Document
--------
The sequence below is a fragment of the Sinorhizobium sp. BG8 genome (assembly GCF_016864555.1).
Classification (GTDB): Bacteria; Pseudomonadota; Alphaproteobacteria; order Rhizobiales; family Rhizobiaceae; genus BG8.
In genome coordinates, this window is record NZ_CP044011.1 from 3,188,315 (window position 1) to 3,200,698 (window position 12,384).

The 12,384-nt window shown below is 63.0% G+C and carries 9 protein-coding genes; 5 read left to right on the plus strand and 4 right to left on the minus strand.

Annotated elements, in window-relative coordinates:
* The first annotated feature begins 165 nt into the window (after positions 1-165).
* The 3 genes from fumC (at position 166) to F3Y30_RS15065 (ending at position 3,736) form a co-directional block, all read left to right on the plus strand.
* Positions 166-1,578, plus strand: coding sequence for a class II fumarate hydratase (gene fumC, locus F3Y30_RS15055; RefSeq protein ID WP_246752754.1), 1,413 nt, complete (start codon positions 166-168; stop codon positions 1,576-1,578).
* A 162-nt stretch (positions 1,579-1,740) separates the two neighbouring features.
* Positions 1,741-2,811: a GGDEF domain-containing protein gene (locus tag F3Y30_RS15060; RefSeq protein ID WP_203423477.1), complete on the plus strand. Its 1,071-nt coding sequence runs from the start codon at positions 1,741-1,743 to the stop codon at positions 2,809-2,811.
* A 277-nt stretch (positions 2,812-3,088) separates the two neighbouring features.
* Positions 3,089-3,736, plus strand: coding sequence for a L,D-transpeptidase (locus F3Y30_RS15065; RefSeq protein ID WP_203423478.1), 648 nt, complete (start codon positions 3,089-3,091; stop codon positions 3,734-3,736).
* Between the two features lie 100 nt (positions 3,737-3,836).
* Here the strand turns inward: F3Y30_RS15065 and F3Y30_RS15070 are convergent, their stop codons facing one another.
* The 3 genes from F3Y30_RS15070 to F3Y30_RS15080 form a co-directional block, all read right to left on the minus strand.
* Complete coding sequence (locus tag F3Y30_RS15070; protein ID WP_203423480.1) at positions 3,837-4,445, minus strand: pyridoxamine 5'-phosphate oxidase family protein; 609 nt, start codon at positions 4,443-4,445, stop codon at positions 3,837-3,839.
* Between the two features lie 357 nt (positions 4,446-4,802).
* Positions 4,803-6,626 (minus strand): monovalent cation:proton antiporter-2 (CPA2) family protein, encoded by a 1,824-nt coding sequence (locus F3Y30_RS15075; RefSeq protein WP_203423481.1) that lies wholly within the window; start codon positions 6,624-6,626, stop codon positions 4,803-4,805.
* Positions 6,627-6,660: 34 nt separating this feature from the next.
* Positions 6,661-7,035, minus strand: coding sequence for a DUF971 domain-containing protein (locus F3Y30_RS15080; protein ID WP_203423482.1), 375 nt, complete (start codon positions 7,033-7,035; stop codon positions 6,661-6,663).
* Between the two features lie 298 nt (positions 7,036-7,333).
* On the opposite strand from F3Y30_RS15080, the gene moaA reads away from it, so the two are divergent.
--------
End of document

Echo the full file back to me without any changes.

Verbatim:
The sequence below is a fragment of the Sinorhizobium sp. BG8 genome (assembly GCF_016864555.1).
Classification (GTDB): Bacteria; Pseudomonadota; Alphaproteobacteria; order Rhizobiales; family Rhizobiaceae; genus BG8.
In genome coordinates, this window is record NZ_CP044011.1 from 3,188,315 (window position 1) to 3,200,698 (window position 12,384).

The 12,384-nt window shown below is 63.0% G+C and carries 9 protein-coding genes; 5 read left to right on the plus strand and 4 right to left on the minus strand.

Annotated elements, in window-relative coordinates:
* The first annotated feature begins 165 nt into the window (after positions 1-165).
* The 3 genes from fumC (at position 166) to F3Y30_RS15065 (ending at position 3,736) form a co-directional block, all read left to right on the plus strand.
* Positions 166-1,578, plus strand: coding sequence for a class II fumarate hydratase (gene fumC, locus F3Y30_RS15055; RefSeq protein ID WP_246752754.1), 1,413 nt, complete (start codon positions 166-168; stop codon positions 1,576-1,578).
* A 162-nt stretch (positions 1,579-1,740) separates the two neighbouring features.
* Positions 1,741-2,811: a GGDEF domain-containing protein gene (locus tag F3Y30_RS15060; RefSeq protein ID WP_203423477.1), complete on the plus strand. Its 1,071-nt coding sequence runs from the start codon at positions 1,741-1,743 to the stop codon at positions 2,809-2,811.
* A 277-nt stretch (positions 2,812-3,088) separates the two neighbouring features.
* Positions 3,089-3,736, plus strand: coding sequence for a L,D-transpeptidase (locus F3Y30_RS15065; RefSeq protein ID WP_203423478.1), 648 nt, complete (start codon positions 3,089-3,091; stop codon positions 3,734-3,736).
* Between the two features lie 100 nt (positions 3,737-3,836).
* Here the strand turns inward: F3Y30_RS15065 and F3Y30_RS15070 are convergent, their stop codons facing one another.
* The 3 genes from F3Y30_RS15070 to F3Y30_RS15080 form a co-directional block, all read right to left on the minus strand.
* Complete coding sequence (locus tag F3Y30_RS15070; protein ID WP_203423480.1) at positions 3,837-4,445, minus strand: pyridoxamine 5'-phosphate oxidase family protein; 609 nt, start codon at positions 4,443-4,445, stop codon at positions 3,837-3,839.
* Between the two features lie 357 nt (positions 4,446-4,802).
* Positions 4,803-6,626 (minus strand): monovalent cation:proton antiporter-2 (CPA2) family protein, encoded by a 1,824-nt coding sequence (locus F3Y30_RS15075; RefSeq protein WP_203423481.1) that lies wholly within the window; start codon positions 6,624-6,626, stop codon positions 4,803-4,805.
* Positions 6,627-6,660: 34 nt separating this feature from the next.
* Positions 6,661-7,035, minus strand: coding sequence for a DUF971 domain-containing protein (locus F3Y30_RS15080; protein ID WP_203423482.1), 375 nt, complete (start codon positions 7,033-7,035; stop codon positions 6,661-6,663).
* Between the two features lie 298 nt (positions 7,036-7,333).
* On the opposite strand from F3Y30_RS15080, the gene moaA reads away from it, so the two are divergent.